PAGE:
Expect the Unexpected

It happens quickly. Be prepared!
(Reprinted with permission and in the hope that this shared experience will save a life …. it could be yours.)

“Jack  Friday Investigates the MOB”

(Screen direction: Fade up on Cal 20’s racing on the Columbia River.)

(Voice Over: Read in the style of Dragnet)
The story you are about to hear is true; only the names have been changed to protect the innocent.

(Set: a long summer evening as the sun sends its last rays beneath the I-5 bridge)
Portland is my town. The Columbia is my river. I’m a Sailor Detective. My name is Jack Friday. I’m assigned to a special MOB investigative squad. When a well-seasoned ring of sailors experiences a MOB on my river, it’s my job to investigate and report the case. This is one of the most curious cases I’ve ever encountered because I saw the crime. I was involved in the crime. My new job: save the Chief.

(Music sting)
Dum da dum da dum daaaaaaaaaaaaa

(Scroll on screen)
Sailnet
, the documented drama of an actual sail, investigated and solved by the men who unrelentingly stand watch on the security of your boat, your family and your life on the River – They are the Sailing Force. For the next few pages, transcribed in cooperation with the Cal 20 fleet, you will follow step-by-step by the side of Sailing Force Detective Jack Friday through an actual case from official sailing files. From beginning to end — from splash to rescue — Sailnet is the story of your Sailing Force in action.

(Music sting)
Dum da dum da dum daaaaaaaaaaaaa

The Facts

Place: Columbia River
Time: Evening
Date: May 18
Conditions: Windy, gusting to 20 out of the northwest against the river current.
The Team: The Chief (skipper) – Bill Thursday. My partner – Ben Momero. My name – Jack Friday.
The Boat: s/v Three Coins in the Fountain, a Cal 20

The Timeline

6:45:00 – We start the race in good position.
6:59:00 – We round the mark mid-fleet and have an uneventful downwind ride to the next mark.
7:14:00 – We round the final mark and tack early to get lucky on the finish line.
7:18:00 – Not going to make the mark on a starboard tack. Thursday calls for a tack so we can finish. We tack.
7:18:03 – Momero yells, “Pull the Jib down – pull the Jib down Friday! Now!
7:18:30 – Jib is down – I turn around and ask Momero, “Where the hell is Thursday?!”
7:18:37 – Momero points out to the water. I spot Thursday floating – he sort of waves at me, gets splashed in the face, gulps some water and starts coughing. Thursday is doing his best to stay calm floating in his life jacket. He leans back to keep from swallowing more water. Thursday seems to know he has been spotted and someone will get him.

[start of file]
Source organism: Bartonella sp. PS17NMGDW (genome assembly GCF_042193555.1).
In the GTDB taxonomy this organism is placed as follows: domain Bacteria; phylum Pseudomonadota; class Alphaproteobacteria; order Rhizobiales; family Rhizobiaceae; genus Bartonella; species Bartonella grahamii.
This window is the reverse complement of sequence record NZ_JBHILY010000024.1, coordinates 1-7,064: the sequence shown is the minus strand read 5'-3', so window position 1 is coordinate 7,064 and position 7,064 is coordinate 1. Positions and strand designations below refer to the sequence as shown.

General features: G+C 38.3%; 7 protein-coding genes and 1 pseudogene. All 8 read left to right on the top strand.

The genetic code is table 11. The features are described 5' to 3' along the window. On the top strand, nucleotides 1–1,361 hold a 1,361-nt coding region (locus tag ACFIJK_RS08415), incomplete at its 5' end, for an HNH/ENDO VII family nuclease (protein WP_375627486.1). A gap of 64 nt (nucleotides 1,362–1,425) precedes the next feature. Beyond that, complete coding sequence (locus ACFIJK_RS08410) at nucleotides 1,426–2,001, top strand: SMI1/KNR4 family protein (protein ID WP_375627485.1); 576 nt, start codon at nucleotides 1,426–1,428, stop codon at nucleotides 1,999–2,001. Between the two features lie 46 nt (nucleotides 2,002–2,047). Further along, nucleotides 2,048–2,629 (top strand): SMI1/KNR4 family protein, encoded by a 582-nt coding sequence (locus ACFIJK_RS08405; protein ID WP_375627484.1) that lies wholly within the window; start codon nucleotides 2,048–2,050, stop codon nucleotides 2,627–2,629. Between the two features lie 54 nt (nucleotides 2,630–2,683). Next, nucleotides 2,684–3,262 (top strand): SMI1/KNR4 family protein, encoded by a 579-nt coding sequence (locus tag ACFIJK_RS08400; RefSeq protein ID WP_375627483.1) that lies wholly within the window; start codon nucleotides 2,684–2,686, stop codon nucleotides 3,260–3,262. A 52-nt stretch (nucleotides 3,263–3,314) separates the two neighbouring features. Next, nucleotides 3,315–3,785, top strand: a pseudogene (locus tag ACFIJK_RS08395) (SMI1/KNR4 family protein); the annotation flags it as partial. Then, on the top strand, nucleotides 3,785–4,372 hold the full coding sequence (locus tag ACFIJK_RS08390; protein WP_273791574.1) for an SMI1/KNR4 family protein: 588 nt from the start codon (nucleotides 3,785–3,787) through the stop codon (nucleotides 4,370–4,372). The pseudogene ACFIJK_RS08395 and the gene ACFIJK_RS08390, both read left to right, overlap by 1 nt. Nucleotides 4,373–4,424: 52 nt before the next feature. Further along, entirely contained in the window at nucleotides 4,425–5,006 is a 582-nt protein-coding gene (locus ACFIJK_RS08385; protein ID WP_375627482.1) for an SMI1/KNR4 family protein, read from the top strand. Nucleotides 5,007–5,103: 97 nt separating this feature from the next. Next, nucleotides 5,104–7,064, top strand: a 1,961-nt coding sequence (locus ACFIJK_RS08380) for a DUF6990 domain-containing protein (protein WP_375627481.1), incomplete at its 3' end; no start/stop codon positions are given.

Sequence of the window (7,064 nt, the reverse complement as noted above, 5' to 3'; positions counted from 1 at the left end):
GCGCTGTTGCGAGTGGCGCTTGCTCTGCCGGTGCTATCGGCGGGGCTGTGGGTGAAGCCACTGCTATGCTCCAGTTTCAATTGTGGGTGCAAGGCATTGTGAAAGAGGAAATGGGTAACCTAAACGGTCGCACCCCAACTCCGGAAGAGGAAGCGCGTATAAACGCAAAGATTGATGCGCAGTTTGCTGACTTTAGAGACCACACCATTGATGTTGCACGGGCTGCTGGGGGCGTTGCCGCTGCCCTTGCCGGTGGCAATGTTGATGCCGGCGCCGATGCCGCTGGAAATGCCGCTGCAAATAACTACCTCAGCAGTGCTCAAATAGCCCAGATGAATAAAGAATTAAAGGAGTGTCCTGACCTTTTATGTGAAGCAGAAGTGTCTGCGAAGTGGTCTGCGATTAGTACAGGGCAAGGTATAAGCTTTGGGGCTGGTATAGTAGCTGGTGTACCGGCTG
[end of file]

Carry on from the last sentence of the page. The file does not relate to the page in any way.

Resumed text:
7:18:39 – I start yelling “Man Over Board – Man Over Board!” I keep my eyes on Thursday. Only one other boat hears my hail. The wind is too strong to be heard. They come to help.
7:20:00 – Momero is already positioning the boat for recovery. We need to be windward of the Chief.
7:22:00 – The other boat attempts a pass. The boat is leeward of Thursday. They do not have a long enough throw rope. Attempt unsuccessful. They do the right thing – assist, clear and standby for further assistance.
7:24:02 – Momero “Get our long green line from below Friday!” I reply, “Way ahead of you Momero – I have it in my hands and I’m ready.”
7:25:00 – Momero is doing a really good job positioning the boat – boat is windward and down river of Thursday. My eyes have never left Thursday. I am ready with the long line.
7:25:05 – I throw the line ahead of Thursday and perpendicular to him – it will float into Thursday no matter what. I did not throw it at Thursday.
7:25:15 – Thursday grabs the line, and we tow him a short time until I pull him next to the boat.
7:25:45 – Thursday grabs ahold of the boat – I grab ahold of Friday’s life jacket.
7:26:00 – Thursday climbs on the motor mount – I never lose grasp of his life jacket.
7:26:30 – Another boat – not paying attention – almost clips us near the motor mount. I respond with an emphatic verbal admonishment to pay attention. I note: In these cases, it is very important to stay vigilant on our boat and on the other boats nearby. People can get hurt.
7:28:00 – The committee boat buoy boat arrives just as we pull Thursday into the boat.
7:28:30 – Thursday, shivering and with adrenaline pumping says, “Let’s keep racing!”
7:28:31 – Momero and I in unison, “We’re retiring!”

The Verdict

Department 000 of the Superior Court of the Columbia River, in and for the City and County of Portland: Thursday was convicted of the crime of water pollution (urinating in your drawers from the cold water was no defense), bad knees, and questionable balance. He was sentenced to humiliation and ridicule with time off for staying calm while being in the river. After the verdict, he was escorted to squad’s usual watering hole for two Sapphire Martini’s and more seriously snide comments and reasonably good-natured ribbing by the rest of the Force.